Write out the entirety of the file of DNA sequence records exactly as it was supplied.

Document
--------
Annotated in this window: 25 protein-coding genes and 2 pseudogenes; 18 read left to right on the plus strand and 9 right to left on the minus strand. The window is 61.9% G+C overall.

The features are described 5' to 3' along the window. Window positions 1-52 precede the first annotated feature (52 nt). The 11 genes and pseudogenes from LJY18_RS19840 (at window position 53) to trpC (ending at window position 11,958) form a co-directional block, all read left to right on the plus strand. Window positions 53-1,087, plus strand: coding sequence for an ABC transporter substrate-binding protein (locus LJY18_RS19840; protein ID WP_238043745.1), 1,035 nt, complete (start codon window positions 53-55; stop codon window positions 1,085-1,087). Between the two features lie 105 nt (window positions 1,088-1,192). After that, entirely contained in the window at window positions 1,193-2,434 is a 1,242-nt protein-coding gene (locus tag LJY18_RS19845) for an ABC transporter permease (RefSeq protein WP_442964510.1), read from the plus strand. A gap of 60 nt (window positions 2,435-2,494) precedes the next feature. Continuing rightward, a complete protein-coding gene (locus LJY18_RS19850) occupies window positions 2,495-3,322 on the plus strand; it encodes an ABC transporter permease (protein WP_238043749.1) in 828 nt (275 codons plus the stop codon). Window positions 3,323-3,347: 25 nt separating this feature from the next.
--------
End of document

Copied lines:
Annotated in this window: 25 protein-coding genes and 2 pseudogenes; 18 read left to right on the plus strand and 9 right to left on the minus strand. The window is 61.9% G+C overall.

The features are described 5' to 3' along the window. Window positions 1-52 precede the first annotated feature (52 nt). The 11 genes and pseudogenes from LJY18_RS19840 (at window position 53) to trpC (ending at window position 11,958) form a co-directional block, all read left to right on the plus strand. Window positions 53-1,087, plus strand: coding sequence for an ABC transporter substrate-binding protein (locus LJY18_RS19840; protein ID WP_238043745.1), 1,035 nt, complete (start codon window positions 53-55; stop codon window positions 1,085-1,087). Between the two features lie 105 nt (window positions 1,088-1,192). After that, entirely contained in the window at window positions 1,193-2,434 is a 1,242-nt protein-coding gene (locus tag LJY18_RS19845) for an ABC transporter permease (RefSeq protein WP_442964510.1), read from the plus strand. A gap of 60 nt (window positions 2,435-2,494) precedes the next feature. Continuing rightward, a complete protein-coding gene (locus LJY18_RS19850) occupies window positions 2,495-3,322 on the plus strand; it encodes an ABC transporter permease (protein WP_238043749.1) in 828 nt (275 codons plus the stop codon). Window positions 3,323-3,347: 25 nt separating this feature from the next.